When the young Ibn Sīnā (980 or earlier–1037) received permission to visit the court library of the Emir in Bukhara, he immediately requested access to the catalog of books by the “Ancients” Gohlmann 1974, 36f.. The “Ancients” were none other than the ancient Greeks, above all Aristotle along with his disciples and commentators, and the physician Galen of Pergamon (129–216 CE), who was also revered as a philosopher in his own right. As apparent from the frequent mention of their names, these were the dominant figures in the scientific and philosophical discourse. This circumstance may not be interpreted to mean that this discourse was already dominated by “European” influences, as is still the case today. The Greeks who lived around the Mediterranean were not Europeans in the contemporary sense Strohmaier 1998, and more than a few authors who wrote in Greek were not ethnic Greeks themselves. The perpetuation of Greek philosophy in the Islamic space, emanating primarily from the School of Alexandria, was not an imported phenomenon, but just as indigenous as Oriental Christianity. As such, I would not speak of a “first international epoch of science”3; the important Arab translator Ḥunayn ibn Isḥāq (807–873 CE) collected his Greek manuscripts from all over the Middle East; he did not have to request them from the Byzantines Strohmaier 1994. This does not exclude the possibility that Caliph al-Maʾmūn (r. 813–833 CE) endeavored in his diplomatic correspondence to fill several gaps in the inventories of his “House of Wisdom,” including the futile attempt to lure to his court the Greek philosopher Leo, who lived in poverty in his home country Lemerle 1971, 148–154. Even though his experts in astronomy, mathematics and geodesy were so advanced that they probably had nothing left to learn from the Byzantine scholar,4 in my opinion having a native speaker of Greek, especially one who mastered the nomenclature, would have been useful in studying the works of the Ancients. Episodes of this kind still cannot alter the general depiction of an autochthonous stream of Ancient scientific education that had not yet run dry.

13.4 Autochthonous Greek Learning versus Indian Science

As a martyr of philosophy, Socrates was an iconic figure for many intellectuals; the notorious Abū Bakr Muḥammad ibn Zakarīyāʾ al-Rāzī (around 854–925 or 935 CE), known in the Occident as Rhazes, a heretic who deemed all prophets of the revealed religions to be frauds, had even chosen him as his imam Strohmaier 1997 and the name Suqrāṭ appears along with two apocryphal sayings on a mausoleum in the Street of Tombs of Shāh-i Zindā in Samarkand Strohmaier 1993. The military campaigns of Maḥmūd of Ghazna presented al‑Bīrūnī with the opportunity to study the religion, customs and also the sciences of the Hindus. He came to the conclusion that these were generally inferior to those of the Greeks. The compromises which Indian astronomers entered into with their folk religion made him aware of their lack of a Socrates who was ready to die for the sake of truth.5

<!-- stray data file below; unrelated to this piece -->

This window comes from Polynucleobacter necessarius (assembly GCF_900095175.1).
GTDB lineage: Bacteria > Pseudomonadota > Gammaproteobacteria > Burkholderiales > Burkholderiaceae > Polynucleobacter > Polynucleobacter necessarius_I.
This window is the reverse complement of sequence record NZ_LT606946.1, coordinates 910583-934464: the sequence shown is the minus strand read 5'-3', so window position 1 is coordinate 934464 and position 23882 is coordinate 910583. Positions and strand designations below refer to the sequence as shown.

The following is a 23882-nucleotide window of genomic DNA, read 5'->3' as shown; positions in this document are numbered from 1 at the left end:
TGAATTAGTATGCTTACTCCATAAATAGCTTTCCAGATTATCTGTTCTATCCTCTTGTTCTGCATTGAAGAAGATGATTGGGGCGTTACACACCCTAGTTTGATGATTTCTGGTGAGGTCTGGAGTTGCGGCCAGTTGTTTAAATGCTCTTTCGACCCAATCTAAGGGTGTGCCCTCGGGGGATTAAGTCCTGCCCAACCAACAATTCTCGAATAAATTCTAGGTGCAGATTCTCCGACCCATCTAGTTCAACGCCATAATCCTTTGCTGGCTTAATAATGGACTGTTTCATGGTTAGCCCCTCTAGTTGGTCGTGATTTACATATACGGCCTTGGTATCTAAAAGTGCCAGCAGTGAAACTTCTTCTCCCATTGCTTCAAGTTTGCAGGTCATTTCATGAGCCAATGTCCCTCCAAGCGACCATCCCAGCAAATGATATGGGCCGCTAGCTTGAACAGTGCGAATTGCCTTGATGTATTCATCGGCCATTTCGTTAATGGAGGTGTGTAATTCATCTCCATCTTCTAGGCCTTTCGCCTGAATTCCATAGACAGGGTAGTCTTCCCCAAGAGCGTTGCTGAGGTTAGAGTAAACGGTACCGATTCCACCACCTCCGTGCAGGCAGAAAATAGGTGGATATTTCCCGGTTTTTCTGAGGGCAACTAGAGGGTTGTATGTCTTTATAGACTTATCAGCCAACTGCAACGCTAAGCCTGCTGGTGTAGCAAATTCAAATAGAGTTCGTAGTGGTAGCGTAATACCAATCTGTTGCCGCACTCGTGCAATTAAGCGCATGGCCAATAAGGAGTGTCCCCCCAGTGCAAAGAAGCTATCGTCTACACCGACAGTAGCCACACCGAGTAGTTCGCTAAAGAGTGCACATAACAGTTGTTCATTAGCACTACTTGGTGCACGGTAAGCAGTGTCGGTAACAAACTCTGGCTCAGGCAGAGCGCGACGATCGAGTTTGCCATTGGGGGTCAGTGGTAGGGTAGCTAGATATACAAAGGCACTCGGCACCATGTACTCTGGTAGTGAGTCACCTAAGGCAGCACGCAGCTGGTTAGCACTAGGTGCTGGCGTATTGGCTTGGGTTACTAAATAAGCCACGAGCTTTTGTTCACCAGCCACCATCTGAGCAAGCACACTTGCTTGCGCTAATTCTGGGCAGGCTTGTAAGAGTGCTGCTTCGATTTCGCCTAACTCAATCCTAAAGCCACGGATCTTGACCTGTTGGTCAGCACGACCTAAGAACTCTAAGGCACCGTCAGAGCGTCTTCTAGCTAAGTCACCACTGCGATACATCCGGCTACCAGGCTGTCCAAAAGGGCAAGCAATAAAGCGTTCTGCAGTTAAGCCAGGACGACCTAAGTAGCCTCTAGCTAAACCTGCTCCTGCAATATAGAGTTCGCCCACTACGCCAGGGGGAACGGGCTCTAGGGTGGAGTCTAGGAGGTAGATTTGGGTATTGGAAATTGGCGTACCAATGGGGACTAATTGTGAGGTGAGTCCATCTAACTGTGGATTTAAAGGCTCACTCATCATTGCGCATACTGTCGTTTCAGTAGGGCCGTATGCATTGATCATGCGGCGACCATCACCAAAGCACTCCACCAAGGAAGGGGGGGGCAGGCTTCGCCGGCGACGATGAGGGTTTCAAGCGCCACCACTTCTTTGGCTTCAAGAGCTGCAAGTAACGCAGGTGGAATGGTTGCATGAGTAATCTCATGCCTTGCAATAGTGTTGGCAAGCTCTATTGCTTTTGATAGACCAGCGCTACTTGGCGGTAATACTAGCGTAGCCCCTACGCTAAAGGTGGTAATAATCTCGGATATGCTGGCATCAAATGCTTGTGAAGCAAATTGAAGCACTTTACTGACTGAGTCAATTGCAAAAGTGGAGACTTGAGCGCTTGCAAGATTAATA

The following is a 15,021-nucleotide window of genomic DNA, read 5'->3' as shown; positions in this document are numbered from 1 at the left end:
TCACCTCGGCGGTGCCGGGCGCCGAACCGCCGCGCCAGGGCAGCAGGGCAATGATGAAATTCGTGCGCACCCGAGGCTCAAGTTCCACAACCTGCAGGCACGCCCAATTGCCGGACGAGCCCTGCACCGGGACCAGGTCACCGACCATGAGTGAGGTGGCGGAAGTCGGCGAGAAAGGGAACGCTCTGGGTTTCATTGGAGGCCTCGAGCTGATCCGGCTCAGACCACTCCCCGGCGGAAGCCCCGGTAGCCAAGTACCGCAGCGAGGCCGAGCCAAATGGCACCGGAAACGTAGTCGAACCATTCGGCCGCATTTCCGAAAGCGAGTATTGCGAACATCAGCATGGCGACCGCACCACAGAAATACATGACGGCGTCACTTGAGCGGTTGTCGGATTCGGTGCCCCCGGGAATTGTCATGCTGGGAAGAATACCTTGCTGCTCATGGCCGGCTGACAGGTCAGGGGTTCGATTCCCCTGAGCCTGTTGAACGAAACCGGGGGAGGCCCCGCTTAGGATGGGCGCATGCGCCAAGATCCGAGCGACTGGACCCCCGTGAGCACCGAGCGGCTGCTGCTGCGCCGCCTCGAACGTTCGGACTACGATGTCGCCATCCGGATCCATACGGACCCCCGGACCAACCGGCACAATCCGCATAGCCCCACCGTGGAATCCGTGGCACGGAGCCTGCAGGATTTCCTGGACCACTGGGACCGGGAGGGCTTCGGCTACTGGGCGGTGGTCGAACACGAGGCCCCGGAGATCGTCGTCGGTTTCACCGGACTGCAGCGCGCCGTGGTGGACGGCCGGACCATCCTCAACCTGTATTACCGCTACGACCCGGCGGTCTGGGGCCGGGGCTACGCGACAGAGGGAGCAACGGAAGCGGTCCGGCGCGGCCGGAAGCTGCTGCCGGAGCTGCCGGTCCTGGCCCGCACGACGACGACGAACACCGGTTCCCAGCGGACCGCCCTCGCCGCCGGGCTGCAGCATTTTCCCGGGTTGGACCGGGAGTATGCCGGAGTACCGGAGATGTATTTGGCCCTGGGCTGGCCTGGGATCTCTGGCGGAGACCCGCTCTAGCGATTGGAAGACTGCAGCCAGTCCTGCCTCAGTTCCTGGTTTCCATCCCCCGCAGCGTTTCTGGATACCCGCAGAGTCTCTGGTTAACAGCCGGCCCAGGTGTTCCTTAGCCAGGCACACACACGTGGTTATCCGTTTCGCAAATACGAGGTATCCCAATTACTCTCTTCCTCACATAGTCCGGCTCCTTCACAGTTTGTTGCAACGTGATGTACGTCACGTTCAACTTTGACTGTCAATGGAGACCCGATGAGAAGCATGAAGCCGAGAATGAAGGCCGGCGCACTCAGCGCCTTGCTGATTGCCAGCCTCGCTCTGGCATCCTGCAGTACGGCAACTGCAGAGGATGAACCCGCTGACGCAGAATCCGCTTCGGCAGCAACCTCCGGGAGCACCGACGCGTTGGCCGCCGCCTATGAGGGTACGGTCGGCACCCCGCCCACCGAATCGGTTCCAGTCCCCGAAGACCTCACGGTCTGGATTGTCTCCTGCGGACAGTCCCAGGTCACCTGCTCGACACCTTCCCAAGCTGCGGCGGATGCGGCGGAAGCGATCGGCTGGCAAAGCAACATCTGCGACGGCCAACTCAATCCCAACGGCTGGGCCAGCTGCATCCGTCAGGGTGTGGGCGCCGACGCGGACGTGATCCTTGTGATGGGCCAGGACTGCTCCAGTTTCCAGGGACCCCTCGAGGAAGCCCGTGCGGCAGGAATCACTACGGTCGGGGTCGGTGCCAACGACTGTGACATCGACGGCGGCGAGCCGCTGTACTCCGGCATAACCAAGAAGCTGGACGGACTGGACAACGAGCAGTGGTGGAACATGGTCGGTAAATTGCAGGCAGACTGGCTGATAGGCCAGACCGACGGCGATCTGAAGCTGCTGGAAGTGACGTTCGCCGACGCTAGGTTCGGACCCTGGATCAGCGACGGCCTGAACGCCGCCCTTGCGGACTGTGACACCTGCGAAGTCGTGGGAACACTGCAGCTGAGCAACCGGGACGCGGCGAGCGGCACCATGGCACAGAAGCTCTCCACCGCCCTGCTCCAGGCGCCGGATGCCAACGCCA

Fig. 13.1: Preface to the Zij (astronomical book) of Ulugh Beyg produced in Samarkand ca.1440. From the Art and History Collection at Arthur M. Sackler Museum, Washington DC.

Fig. 13.1: Preface to the Zij (astronomical book) of Ulugh Beyg produced in Samarkand ca.1440. From the Art and History Collection at Arthur M. Sackler Museum, Washington DC.

In Baghdad there was initially a sort of competition with Indian science, sponsored by the courtiers of Persian ethnicity. Of particular prominence are the activities of the mathematician and astronomer Abū Jaʿfar Muḥammad ibn Mūsā al-Khwārizmī (around 800–847 CE), who, as the name states, came from Khwarazm, but worked during this early period at the “House of Wisdom” in Baghdad and propagated Indian algebra. Over the course of time the modest Indian contribution was increasingly marginalized by the Greek elements, even in Central Asia. Oddly enough, the Indian heritage was perpetuated best in Spain, as can be seen from the Latin translations produced there, which preserve some of what was lost in the Arabic originals Strohmaier 1992. Not even the system of Indian numerals was able to propagate among Muslim scholars as would be expected. They remained true to the Greek alphabetic system. Ibn Sīnās’s attentive father, who wanted his son to learn everything, sent him for this instruction to a greengrocer at the market Gohlmann 1974, 20–21, where the practical method was better established. Ibn Sīnā’s tutor al-Nātilī, with whom he studied Aristotelian logic and Euclidean mathematics, apparently did not feel responsible for teaching this subject.

It may seem surprising that Chinese philosophy and science did not have any visible influence on Central Asian thinking despite the geographical proximity of trade ties via the Silk Road. What did arrive were individual commercial goods and at best the stories associated with them for the purpose of promoting their sale. Included under the keyword “tea” in al‑Bīrūnīs’s Pharmacognosy is a legend relating how the beneficial effect of the plant was discovered by an imperial official.6 Even he, a native of Khwarazm, shared the prevalent opinion that there was only one nation to the East with a proclivity for science, namely India Strohmaier 2008, 243f..

13.5 The Role of the Courts